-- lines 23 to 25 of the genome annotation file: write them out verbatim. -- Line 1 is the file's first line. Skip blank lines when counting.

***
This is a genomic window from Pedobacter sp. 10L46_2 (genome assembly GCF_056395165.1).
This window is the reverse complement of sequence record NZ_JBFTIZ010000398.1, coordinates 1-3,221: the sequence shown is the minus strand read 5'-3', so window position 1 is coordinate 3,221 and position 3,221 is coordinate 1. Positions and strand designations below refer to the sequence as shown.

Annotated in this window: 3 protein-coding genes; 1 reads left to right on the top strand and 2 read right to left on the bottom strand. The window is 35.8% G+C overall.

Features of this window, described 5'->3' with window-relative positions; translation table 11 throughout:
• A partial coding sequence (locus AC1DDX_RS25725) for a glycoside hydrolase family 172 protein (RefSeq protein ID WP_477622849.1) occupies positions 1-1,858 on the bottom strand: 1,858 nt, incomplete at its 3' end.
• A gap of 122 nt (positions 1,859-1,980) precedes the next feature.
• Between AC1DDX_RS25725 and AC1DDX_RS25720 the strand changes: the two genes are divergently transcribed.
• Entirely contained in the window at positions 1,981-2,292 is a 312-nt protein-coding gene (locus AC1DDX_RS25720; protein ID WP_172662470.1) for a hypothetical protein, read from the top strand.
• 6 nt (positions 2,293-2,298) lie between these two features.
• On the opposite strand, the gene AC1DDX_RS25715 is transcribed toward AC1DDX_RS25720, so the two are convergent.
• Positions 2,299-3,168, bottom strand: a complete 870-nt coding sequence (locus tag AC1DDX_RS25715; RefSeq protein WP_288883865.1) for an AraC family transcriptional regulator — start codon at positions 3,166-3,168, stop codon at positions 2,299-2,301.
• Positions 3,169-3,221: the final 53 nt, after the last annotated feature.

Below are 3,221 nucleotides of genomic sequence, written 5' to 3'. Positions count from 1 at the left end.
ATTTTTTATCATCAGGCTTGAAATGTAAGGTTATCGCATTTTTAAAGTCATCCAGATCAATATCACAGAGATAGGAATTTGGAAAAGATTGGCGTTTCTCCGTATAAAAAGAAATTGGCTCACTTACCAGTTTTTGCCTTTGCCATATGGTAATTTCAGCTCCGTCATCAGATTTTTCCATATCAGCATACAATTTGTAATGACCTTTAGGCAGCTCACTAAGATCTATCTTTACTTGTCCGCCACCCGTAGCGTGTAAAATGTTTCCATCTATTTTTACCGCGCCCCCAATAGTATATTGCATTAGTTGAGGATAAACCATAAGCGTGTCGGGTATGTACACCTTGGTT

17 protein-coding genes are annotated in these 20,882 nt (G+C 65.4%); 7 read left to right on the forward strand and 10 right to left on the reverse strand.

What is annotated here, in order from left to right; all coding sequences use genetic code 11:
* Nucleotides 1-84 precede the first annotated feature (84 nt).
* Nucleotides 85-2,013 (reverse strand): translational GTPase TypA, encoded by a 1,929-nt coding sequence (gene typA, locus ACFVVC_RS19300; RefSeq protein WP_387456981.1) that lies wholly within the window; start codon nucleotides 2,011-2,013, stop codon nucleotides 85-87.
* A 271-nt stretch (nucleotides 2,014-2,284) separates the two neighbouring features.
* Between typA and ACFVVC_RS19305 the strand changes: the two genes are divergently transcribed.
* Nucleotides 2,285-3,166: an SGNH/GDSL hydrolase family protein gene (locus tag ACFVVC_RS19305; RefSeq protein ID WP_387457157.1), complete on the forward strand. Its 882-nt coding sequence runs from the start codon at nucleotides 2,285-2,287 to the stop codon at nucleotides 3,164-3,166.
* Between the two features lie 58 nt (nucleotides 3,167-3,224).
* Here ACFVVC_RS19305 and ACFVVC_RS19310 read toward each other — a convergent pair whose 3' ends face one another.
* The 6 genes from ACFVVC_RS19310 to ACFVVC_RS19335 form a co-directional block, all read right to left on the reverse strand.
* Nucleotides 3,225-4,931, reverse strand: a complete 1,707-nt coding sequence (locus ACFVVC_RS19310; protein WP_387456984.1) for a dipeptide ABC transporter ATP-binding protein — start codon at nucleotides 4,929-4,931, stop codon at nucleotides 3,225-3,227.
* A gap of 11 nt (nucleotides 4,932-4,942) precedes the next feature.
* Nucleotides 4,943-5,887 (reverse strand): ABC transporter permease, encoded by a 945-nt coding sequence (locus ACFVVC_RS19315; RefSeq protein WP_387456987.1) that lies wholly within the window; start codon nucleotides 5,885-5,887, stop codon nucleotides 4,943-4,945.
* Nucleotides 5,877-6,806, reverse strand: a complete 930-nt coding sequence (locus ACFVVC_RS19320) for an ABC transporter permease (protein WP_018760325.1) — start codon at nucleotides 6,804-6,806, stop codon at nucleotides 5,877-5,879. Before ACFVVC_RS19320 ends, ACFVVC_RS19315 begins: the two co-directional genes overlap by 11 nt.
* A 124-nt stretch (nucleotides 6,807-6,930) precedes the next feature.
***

* Here ACFVVC_RS19305 and ACFVVC_RS19310 read toward each other — a convergent pair whose 3' ends face one another.
* The 6 genes from ACFVVC_RS19310 to ACFVVC_RS19335 form a co-directional block, all read right to left on the reverse strand.
* Nucleotides 3,225-4,931, reverse strand: a complete 1,707-nt coding sequence (locus ACFVVC_RS19310; protein WP_387456984.1) for a dipeptide ABC transporter ATP-binding protein — start codon at nucleotides 4,929-4,931, stop codon at nucleotides 3,225-3,227.